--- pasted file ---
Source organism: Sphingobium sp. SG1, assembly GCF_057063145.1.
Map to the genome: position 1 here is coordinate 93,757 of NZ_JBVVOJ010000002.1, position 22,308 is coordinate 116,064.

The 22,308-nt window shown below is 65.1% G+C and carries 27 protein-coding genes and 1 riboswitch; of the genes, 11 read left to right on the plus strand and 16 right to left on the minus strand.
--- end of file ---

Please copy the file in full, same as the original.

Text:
Source organism: Sphingobium sp. SG1, assembly GCF_057063145.1.
Map to the genome: position 1 here is coordinate 93,757 of NZ_JBVVOJ010000002.1, position 22,308 is coordinate 116,064.

The 22,308-nt window shown below is 65.1% G+C and carries 27 protein-coding genes and 1 riboswitch; of the genes, 11 read left to right on the plus strand and 16 right to left on the minus strand.